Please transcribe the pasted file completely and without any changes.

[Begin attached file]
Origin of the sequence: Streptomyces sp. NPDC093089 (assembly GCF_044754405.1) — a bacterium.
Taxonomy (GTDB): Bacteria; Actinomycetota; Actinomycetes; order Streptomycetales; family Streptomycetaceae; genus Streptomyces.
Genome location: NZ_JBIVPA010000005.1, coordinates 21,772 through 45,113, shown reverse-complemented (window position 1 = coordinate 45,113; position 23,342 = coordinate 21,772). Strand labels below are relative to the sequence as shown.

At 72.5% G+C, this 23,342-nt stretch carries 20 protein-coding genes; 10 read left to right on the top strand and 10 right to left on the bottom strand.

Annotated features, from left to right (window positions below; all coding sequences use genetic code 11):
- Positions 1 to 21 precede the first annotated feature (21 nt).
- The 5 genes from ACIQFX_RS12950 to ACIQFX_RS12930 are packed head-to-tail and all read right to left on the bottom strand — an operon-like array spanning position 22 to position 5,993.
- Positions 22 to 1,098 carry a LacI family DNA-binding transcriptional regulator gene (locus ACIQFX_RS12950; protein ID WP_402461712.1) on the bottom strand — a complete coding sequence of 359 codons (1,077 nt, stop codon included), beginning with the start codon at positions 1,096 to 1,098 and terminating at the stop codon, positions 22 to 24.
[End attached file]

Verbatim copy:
Origin of the sequence: Streptomyces sp. NPDC093089 (assembly GCF_044754405.1) — a bacterium.
Taxonomy (GTDB): Bacteria; Actinomycetota; Actinomycetes; order Streptomycetales; family Streptomycetaceae; genus Streptomyces.
Genome location: NZ_JBIVPA010000005.1, coordinates 21,772 through 45,113, shown reverse-complemented (window position 1 = coordinate 45,113; position 23,342 = coordinate 21,772). Strand labels below are relative to the sequence as shown.

At 72.5% G+C, this 23,342-nt stretch carries 20 protein-coding genes; 10 read left to right on the top strand and 10 right to left on the bottom strand.

Annotated features, from left to right (window positions below; all coding sequences use genetic code 11):
- Positions 1 to 21 precede the first annotated feature (21 nt).
- The 5 genes from ACIQFX_RS12950 to ACIQFX_RS12930 are packed head-to-tail and all read right to left on the bottom strand — an operon-like array spanning position 22 to position 5,993.
- Positions 22 to 1,098 carry a LacI family DNA-binding transcriptional regulator gene (locus ACIQFX_RS12950; protein ID WP_402461712.1) on the bottom strand — a complete coding sequence of 359 codons (1,077 nt, stop codon included), beginning with the start codon at positions 1,096 to 1,098 and terminating at the stop codon, positions 22 to 24.